1930s: Vygotsky

Ana R. Leon; Jennfier Paris; Antoinette Ricardo; Dawn Rymond; and Diana Lang

Vygotsky: Sociocultural Theory

Lev Vygotsky believed that a person has both a set of abilities and a set of potential abilities that can be reached if given the proper guidance from others.[1]

Photo of an older woman and girl sitting at a table. The older woman is helping to teach the girl who is studying.
Figure 1. An adolescent working with a tutor  through guided participation. (Photo Credit: Andrea Piacquadio, Pexels License)

His Sociocultural Theory emphasizes the importance of culture and interaction in the development of cognitive abilities. Vygotsky concentrated more on children’s immediate social and cultural environment and their interactions with adults and peers.  He saw a child as more of an apprentice, learning through a social environment with others who had more experience and were sensitive to the child’s needs and abilities.

Vygotsky theorized that through guided participation with a teacher or a more capable person, also known as , a child can learn cognitive skills within a certain range known as the zone of proximal development.  According to Vygotsky, development occurs first through children’s immediate social interactions and then moves to the individual level as they began to internalize their learning.

Lev Vygotsky’s Zone of Proximal Development

A series of concentric circles. The center is labeled "learner can do unaided." the middle is labeled "zone of proximal development" (learner can do with guidance). The third is labeled "learner cannot do."
Figure 2. A simple visualization of the zone of proximal development.

Have you ever taught children how to perform a task? Maybe it was brushing their teeth or tying their shoestrings.  Chances are you spoke to them and described what you were doing while you demonstrated the skill and let them work along with you throughout the process.  You provided them assistance when they seemed to need it, but once they knew what to do, you stood back and let them perform the task alone.  This is an example of scaffolding.[2]

Examples of scaffolding, the temporary support that parents, peers or teachers give a child to perform a task, can be seen throughout the world in an unlimited number of situations.  Vygotsky’s theory contends that instead of assessing what people are doing, people should be understood in terms of what they are capable of doing with the proper guidance. This approach to teaching has also been adopted by educators.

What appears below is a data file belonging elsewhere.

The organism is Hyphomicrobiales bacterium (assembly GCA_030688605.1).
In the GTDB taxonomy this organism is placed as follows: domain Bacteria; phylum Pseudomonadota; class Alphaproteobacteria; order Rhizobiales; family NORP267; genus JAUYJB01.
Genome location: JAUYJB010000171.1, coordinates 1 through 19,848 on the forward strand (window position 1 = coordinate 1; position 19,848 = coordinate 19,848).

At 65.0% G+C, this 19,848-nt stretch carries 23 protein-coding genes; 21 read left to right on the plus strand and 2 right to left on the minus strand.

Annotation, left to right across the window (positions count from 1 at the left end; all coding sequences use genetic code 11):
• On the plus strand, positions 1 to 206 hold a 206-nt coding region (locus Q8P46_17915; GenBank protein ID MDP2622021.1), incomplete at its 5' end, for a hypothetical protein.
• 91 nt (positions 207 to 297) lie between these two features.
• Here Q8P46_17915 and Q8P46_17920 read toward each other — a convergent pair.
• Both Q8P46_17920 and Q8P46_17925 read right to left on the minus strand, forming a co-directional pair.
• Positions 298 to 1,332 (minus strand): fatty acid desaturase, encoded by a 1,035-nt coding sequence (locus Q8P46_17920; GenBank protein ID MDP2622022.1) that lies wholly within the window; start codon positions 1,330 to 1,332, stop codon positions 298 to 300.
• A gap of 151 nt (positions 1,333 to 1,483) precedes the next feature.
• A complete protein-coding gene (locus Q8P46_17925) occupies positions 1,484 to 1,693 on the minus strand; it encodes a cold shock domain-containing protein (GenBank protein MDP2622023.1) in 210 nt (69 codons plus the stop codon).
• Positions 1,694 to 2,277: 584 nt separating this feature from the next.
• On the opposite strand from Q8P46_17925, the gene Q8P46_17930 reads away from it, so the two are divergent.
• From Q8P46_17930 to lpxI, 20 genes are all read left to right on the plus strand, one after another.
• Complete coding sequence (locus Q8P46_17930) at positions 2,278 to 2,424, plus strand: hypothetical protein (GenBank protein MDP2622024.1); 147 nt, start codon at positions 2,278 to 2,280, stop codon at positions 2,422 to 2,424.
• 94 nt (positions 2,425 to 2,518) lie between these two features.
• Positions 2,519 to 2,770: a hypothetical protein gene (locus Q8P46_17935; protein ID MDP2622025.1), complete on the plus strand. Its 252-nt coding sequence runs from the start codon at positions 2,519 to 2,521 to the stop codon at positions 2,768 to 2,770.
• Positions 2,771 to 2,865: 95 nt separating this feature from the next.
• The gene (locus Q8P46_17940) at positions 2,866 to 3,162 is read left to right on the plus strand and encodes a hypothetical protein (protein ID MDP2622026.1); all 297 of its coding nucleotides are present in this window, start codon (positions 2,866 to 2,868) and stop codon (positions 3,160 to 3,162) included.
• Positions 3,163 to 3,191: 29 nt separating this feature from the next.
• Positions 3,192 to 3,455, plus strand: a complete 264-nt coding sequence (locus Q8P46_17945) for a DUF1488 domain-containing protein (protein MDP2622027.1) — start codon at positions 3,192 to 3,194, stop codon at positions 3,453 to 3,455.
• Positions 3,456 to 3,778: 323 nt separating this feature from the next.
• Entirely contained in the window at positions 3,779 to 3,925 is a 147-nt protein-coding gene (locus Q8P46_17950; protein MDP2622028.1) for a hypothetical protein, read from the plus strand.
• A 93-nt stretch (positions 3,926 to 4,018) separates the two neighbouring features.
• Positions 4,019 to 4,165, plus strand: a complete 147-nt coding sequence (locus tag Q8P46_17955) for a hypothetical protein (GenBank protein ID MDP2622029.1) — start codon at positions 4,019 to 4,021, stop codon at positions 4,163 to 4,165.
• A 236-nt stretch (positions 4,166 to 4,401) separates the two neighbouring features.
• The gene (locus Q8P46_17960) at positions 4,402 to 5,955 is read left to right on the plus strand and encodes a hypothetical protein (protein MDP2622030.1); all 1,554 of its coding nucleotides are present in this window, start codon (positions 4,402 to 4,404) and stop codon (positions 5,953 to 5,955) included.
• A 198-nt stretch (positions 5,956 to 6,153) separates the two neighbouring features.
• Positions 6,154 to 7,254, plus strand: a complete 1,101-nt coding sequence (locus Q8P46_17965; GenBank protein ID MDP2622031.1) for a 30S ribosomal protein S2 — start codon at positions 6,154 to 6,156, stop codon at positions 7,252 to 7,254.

Video Example

An example of the zone of proximal development can be seen in how to tie your shoes.

A park ranger points at something at the ground while two children watch
Figure 3. A park ranger teaching children.

The zone of proximal development (ZPD) is the distance between a child’s potential to learn and the actual learning that takes place.  Vygotsky hypothesized that a “quality teacher” first identifies a child’s ZPD and then helps the child learn beyond their ZPD.[3]

After this, the teacher (or any person with more advanced skills) gradually withdraws support until the child can perform the task without assistance.  At this point, the child has reached a new developmental level and can begin progressing further in their studies.

Of course, this learning and teaching can occur with people of all ages and skill levels.


Key Takeaways

  • Culture and interactions are key to the development of cognitive abilities.
  • Scaffolding—a process of teaching by explaining a process, demonstrating the process, and performing the process.
  • Zone of proximal development—the distance between a person’s potential to learn and their actual learning.

  1. This chapter is an adaptation of Child Growth and Development by Paris, Ricardo, and Rymond, and is used under a CC BY 4.0 license.
  2. This section is an adaptation of Children’s Development by Ana R. Leon, used under a CC BY 4.0. license.
  3. Vygotsky, L. (1978). Mind in society: The development of higher psychological processes. Harvard University Press.


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Parenting and Family Diversity Issues by Ana R. Leon; Jennfier Paris; Antoinette Ricardo; Dawn Rymond; and Diana Lang is licensed under a Creative Commons Attribution-NonCommercial-ShareAlike 4.0 International License, except where otherwise noted.

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